Last Thursday, House of Commons MPs (Members of Parliament) voted 173-145 on a "closure motion" to end all debate on proposed Senate amendments to Bill C-11, which pro-life group Campaign Life Coalition (CLC) president Jeff Gunnarson described as "the Trudeau liberals' takeover of the internet."
"The bill allows the government to determine what Canadians see online," Gunnarson revealed both in comments to LifeSiteNews and in a press release issued last week.
Later that same day after the closure motion was passed, MPs passed another motion in a 212-117 vote that aims to adopt the bill as law without agreeing to any of the amendments previously made by the Senate.
Should Bill C-11 become law, "freedom of speech and the free exchange of ideas within Canada are under attack like never before," Gunnarson further warned.
"Canadians will soon only see what the government wants them to see online," he added.
(Related: Check out our earlier coverage about the RESTRICT Act here in the United States would do to Americans' First Amendment rights.)
If Bill C-11 passes, the Canadian government is likely to restrict all talk online about abortion, euthanasia, marriage, and other hot-button issues that are systematically being pushed as far left as possible in the political realm.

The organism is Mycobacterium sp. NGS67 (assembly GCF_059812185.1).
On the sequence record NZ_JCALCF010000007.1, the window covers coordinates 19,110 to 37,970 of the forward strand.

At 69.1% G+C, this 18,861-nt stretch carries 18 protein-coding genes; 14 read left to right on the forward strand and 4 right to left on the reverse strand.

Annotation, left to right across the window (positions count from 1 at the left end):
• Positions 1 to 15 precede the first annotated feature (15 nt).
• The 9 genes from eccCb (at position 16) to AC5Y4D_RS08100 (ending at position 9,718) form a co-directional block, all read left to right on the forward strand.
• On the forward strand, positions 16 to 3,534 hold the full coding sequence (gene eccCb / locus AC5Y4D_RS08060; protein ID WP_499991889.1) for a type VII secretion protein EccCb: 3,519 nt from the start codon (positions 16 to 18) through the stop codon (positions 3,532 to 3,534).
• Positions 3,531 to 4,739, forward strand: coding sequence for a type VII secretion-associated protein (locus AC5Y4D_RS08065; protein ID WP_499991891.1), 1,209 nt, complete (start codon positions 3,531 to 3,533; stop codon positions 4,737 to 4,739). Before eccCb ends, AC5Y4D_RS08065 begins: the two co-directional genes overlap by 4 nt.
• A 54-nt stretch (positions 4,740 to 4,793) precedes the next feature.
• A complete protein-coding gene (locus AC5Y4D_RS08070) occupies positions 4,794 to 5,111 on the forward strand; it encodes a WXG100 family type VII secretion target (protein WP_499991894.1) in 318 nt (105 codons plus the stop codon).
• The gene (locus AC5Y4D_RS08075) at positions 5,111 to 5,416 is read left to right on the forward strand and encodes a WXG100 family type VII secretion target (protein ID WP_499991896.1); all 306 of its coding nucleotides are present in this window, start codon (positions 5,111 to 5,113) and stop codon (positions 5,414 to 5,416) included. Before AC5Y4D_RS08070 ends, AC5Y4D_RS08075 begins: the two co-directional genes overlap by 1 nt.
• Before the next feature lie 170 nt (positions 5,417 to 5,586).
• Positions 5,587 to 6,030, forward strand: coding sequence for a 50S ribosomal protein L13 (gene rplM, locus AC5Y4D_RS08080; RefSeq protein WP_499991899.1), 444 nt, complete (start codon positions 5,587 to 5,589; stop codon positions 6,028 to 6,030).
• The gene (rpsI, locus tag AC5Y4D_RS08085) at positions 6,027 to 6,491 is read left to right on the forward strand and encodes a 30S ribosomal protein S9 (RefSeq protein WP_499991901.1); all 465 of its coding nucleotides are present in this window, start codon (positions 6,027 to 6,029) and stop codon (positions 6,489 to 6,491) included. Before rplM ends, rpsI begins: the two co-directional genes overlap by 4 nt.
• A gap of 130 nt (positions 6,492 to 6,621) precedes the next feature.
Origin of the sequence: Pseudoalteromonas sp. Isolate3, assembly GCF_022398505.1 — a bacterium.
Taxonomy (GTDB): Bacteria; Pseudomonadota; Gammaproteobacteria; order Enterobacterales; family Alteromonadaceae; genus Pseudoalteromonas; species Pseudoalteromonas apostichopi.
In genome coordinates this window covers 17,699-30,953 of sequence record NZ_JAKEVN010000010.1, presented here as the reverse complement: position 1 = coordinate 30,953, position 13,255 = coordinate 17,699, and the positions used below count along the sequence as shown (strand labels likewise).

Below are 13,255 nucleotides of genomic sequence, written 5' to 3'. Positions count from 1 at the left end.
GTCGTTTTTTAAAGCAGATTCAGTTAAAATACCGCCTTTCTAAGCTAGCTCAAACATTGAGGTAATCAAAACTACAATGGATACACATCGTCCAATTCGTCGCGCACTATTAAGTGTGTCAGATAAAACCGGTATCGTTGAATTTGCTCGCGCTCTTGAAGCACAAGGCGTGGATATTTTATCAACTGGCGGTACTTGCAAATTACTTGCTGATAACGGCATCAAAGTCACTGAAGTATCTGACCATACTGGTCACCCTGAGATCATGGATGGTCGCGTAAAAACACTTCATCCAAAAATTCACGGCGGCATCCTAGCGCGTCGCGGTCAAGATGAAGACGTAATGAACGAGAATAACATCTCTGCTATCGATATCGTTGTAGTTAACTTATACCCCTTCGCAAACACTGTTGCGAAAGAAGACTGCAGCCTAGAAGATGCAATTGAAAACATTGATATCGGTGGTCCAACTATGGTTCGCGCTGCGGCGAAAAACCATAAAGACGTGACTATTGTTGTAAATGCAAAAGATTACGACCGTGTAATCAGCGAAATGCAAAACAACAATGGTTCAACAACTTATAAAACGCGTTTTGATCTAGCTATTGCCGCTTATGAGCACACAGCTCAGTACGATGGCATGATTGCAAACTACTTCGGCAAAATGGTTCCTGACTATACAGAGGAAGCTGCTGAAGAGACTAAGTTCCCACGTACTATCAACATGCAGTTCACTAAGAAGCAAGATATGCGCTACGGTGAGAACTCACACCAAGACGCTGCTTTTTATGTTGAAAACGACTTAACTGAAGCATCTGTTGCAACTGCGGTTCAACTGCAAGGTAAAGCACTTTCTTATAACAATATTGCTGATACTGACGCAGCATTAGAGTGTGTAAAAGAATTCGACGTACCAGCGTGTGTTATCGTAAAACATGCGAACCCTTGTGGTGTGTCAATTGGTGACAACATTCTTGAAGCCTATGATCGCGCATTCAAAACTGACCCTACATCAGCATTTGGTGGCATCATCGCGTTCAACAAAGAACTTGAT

CLC and other pro-family groups warn that anyone who seeks "justice for the preborn, the protection of the elderly and disabled, and the defense of marriage" will end up being "excluded from the Canadian internet with the passage of this bill."
Conservative Party of Canada (CPC) leader Pierre Poilievre tried to stop the Liberal motion to end all debate on Bill C-11, noting on Twitter in a video he posted that Liberal "censorship" is alive and well in Canada.
Last month, Canada's Senate sent back Trudeau's internet censorship bill to the House of Commons with amendments, which as aforementioned most MPs are wanting to ignore in their mad rush to see Bill C-11 passed as quickly as possible.
The amendments in question would have excluded user content on social media from the provisions, as well as from any regulatory administration by the CRTC (Canadian Radio-television and Telecommunications Commission).
Now, C-11 will go back to the Upper Chamber where senators will either accept it as is without these amendments, or try once again with changes to pass a modified version of the bill.
"Normally, once the Senate passes a bill, it will be given Royal Assent and become law," reports LifeSiteNews' Anthony Murdoch. "However, procedure dictates that for a bill to become law the text passed by both the Senate and House of Commons must be exactly the same."
"Since the Senate had made multiple amendments to Bill C-11, which the House has now rejected, the Senate can either relent and allow the House to have its way, or stand its ground and re-demand the House accept the changes it made to the legislation."
Amazingly, tech giants Apple and Google, both of which are notoriously anti-free speech in other ways, are opposed to the passage of Bill C-11.
Governments throughout the West desperately want to control everything their citizens read, watch, say, and do. To learn more, visit Censorship.news.
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